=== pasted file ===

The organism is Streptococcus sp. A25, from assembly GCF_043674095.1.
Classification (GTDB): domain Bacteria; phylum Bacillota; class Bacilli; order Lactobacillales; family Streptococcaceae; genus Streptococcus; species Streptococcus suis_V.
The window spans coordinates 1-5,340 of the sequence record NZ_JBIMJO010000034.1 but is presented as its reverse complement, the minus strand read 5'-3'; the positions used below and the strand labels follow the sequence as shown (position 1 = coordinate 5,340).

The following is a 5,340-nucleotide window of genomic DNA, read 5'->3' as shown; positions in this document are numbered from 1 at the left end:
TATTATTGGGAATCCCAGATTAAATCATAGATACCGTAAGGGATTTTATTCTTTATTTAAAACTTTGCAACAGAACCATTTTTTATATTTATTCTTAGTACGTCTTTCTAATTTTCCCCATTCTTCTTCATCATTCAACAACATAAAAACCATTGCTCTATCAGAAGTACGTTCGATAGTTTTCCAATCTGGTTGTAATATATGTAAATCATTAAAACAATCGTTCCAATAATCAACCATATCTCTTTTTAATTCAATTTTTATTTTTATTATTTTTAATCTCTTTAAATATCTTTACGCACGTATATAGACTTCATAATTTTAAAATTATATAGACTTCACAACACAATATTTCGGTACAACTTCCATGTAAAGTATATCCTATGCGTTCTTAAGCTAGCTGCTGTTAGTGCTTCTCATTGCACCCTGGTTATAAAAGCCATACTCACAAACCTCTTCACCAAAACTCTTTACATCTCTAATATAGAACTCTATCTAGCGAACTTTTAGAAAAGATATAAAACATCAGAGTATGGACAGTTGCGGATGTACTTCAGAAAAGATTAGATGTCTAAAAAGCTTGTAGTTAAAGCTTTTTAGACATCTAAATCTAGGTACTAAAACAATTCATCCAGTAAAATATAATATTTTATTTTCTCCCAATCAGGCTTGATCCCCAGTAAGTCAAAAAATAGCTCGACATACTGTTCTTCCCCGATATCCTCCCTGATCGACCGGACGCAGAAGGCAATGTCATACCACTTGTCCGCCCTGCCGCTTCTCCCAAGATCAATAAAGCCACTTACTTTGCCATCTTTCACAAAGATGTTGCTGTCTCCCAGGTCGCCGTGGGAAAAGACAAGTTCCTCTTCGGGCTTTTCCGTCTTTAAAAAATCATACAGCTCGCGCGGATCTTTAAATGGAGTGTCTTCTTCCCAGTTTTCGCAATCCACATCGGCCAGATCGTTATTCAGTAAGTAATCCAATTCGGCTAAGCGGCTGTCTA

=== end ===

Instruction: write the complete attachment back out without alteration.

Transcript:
The organism is Streptococcus sp. A25, from assembly GCF_043674095.1.
Classification (GTDB): domain Bacteria; phylum Bacillota; class Bacilli; order Lactobacillales; family Streptococcaceae; genus Streptococcus; species Streptococcus suis_V.
The window spans coordinates 1-5,340 of the sequence record NZ_JBIMJO010000034.1 but is presented as its reverse complement, the minus strand read 5'-3'; the positions used below and the strand labels follow the sequence as shown (position 1 = coordinate 5,340).

The following is a 5,340-nucleotide window of genomic DNA, read 5'->3' as shown; positions in this document are numbered from 1 at the left end:
TATTATTGGGAATCCCAGATTAAATCATAGATACCGTAAGGGATTTTATTCTTTATTTAAAACTTTGCAACAGAACCATTTTTTATATTTATTCTTAGTACGTCTTTCTAATTTTCCCCATTCTTCTTCATCATTCAACAACATAAAAACCATTGCTCTATCAGAAGTACGTTCGATAGTTTTCCAATCTGGTTGTAATATATGTAAATCATTAAAACAATCGTTCCAATAATCAACCATATCTCTTTTTAATTCAATTTTTATTTTTATTATTTTTAATCTCTTTAAATATCTTTACGCACGTATATAGACTTCATAATTTTAAAATTATATAGACTTCACAACACAATATTTCGGTACAACTTCCATGTAAAGTATATCCTATGCGTTCTTAAGCTAGCTGCTGTTAGTGCTTCTCATTGCACCCTGGTTATAAAAGCCATACTCACAAACCTCTTCACCAAAACTCTTTACATCTCTAATATAGAACTCTATCTAGCGAACTTTTAGAAAAGATATAAAACATCAGAGTATGGACAGTTGCGGATGTACTTCAGAAAAGATTAGATGTCTAAAAAGCTTGTAGTTAAAGCTTTTTAGACATCTAAATCTAGGTACTAAAACAATTCATCCAGTAAAATATAATATTTTATTTTCTCCCAATCAGGCTTGATCCCCAGTAAGTCAAAAAATAGCTCGACATACTGTTCTTCCCCGATATCCTCCCTGATCGACCGGACGCAGAAGGCAATGTCATACCACTTGTCCGCCCTGCCGCTTCTCCCAAGATCAATAAAGCCACTTACTTTGCCATCTTTCACAAAGATGTTGCTGTCTCCCAGGTCGCCGTGGGAAAAGACAAGTTCCTCTTCGGGCTTTTCCGTCTTTAAAAAATCATACAGCTCGCGCGGATCTTTAAATGGAGTGTCTTCTTCCCAGTTTTCGCAATCCACATCGGCCAGATCGTTATTCAGTAAGTAATCCAATTCGGCTAAGCGGCTGTCTA